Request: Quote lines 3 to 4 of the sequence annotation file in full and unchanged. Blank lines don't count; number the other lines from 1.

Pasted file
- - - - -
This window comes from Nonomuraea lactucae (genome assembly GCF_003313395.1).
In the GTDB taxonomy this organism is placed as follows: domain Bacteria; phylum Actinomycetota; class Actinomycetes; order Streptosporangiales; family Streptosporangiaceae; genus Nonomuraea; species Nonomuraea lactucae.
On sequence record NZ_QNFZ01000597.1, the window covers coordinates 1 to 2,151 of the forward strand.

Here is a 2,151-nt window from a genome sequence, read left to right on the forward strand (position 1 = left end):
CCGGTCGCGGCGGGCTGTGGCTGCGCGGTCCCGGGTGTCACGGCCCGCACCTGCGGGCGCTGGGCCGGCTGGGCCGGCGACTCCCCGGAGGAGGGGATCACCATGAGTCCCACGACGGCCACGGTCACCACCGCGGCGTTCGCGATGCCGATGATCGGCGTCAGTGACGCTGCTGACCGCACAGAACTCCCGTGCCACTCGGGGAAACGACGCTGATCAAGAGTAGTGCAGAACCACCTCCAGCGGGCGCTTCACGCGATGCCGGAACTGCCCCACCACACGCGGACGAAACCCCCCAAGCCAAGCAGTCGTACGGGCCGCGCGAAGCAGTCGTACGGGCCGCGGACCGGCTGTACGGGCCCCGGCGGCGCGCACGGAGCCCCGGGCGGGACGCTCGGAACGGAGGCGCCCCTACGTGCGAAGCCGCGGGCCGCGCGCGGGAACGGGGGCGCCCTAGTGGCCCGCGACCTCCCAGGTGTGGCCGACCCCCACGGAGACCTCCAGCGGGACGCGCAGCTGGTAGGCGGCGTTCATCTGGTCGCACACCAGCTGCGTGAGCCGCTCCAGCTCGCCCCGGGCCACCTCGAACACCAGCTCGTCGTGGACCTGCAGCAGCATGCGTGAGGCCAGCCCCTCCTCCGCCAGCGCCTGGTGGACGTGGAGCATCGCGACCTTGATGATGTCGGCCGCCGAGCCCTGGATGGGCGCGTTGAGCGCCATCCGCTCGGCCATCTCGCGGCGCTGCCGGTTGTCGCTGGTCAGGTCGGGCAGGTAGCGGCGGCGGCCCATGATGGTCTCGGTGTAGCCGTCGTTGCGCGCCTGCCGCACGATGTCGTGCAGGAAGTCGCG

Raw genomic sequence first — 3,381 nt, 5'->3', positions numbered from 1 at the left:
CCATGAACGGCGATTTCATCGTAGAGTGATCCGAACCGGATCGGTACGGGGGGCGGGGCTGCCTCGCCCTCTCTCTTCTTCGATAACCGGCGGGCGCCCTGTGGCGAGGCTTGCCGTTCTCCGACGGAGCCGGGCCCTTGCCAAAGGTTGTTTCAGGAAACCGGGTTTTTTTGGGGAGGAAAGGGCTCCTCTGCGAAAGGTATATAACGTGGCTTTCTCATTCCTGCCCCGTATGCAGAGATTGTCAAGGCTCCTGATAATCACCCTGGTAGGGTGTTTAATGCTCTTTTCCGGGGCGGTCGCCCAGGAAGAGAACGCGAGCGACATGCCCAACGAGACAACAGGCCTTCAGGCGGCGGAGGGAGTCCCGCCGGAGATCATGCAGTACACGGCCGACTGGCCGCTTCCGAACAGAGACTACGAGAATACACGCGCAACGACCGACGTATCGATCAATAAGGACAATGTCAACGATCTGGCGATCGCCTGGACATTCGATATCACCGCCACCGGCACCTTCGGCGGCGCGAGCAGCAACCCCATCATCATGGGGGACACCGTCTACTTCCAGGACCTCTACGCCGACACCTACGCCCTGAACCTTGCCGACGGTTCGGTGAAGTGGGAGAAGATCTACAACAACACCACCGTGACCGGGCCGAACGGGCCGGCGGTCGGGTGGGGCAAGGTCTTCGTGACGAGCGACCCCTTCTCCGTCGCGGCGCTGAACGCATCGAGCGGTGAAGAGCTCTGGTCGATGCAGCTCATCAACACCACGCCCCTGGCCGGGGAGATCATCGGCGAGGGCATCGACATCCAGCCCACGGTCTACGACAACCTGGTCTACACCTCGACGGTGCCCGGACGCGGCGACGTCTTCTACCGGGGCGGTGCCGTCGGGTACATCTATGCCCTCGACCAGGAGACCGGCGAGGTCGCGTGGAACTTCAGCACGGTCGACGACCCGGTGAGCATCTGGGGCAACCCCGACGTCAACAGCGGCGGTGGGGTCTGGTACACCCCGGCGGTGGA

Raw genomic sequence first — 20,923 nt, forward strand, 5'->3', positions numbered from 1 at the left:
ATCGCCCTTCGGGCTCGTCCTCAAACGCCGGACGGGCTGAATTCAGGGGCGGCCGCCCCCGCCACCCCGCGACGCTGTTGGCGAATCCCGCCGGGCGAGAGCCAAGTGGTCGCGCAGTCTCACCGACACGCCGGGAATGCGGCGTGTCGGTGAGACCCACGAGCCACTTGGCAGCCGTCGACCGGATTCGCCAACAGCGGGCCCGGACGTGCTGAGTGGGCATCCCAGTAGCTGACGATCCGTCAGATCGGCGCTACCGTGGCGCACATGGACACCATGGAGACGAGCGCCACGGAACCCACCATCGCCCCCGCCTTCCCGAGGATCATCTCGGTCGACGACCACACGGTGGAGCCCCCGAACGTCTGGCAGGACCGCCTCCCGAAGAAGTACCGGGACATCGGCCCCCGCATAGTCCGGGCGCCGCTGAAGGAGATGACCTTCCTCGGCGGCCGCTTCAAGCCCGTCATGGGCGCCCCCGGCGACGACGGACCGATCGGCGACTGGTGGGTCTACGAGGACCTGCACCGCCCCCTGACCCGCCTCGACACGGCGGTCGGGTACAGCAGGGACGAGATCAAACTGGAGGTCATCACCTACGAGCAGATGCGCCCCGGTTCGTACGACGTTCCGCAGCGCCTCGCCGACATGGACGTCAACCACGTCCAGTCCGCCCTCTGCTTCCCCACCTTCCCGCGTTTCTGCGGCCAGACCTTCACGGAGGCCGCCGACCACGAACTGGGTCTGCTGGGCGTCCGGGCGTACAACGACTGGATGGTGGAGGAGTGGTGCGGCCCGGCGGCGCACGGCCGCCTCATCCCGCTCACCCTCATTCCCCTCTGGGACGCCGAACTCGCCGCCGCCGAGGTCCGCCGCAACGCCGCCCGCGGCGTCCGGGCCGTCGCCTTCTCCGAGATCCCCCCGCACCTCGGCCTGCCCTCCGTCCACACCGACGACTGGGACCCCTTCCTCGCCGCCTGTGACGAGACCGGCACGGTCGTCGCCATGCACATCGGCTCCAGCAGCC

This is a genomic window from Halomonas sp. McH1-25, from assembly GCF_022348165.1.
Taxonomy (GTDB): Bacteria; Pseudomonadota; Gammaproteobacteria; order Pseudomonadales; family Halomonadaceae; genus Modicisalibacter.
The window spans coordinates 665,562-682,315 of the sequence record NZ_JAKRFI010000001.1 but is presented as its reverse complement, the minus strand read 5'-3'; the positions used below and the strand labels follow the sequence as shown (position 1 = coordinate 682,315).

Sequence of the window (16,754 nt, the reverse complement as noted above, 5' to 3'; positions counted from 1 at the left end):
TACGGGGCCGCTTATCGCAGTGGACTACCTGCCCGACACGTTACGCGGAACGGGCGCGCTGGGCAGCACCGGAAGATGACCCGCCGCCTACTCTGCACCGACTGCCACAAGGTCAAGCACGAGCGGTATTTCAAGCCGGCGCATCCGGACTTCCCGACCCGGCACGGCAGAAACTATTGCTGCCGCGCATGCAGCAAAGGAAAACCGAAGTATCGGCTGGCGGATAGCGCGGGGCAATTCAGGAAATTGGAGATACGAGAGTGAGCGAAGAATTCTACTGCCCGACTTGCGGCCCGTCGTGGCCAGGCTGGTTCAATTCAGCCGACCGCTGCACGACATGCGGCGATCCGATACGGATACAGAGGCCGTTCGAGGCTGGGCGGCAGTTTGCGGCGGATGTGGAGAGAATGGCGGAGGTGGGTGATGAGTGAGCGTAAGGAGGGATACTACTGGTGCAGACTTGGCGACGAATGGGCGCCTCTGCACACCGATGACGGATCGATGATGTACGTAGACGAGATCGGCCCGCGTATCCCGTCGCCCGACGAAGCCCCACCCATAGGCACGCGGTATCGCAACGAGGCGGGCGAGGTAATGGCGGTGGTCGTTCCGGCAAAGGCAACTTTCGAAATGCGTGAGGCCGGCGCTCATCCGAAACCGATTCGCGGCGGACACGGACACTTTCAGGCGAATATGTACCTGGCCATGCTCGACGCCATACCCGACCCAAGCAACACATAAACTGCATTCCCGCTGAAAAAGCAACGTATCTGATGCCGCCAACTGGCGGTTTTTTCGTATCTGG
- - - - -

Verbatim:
On sequence record NZ_QNFZ01000597.1, the window covers coordinates 1 to 2,151 of the forward strand.

Here is a 2,151-nt window from a genome sequence, read left to right on the forward strand (position 1 = left end):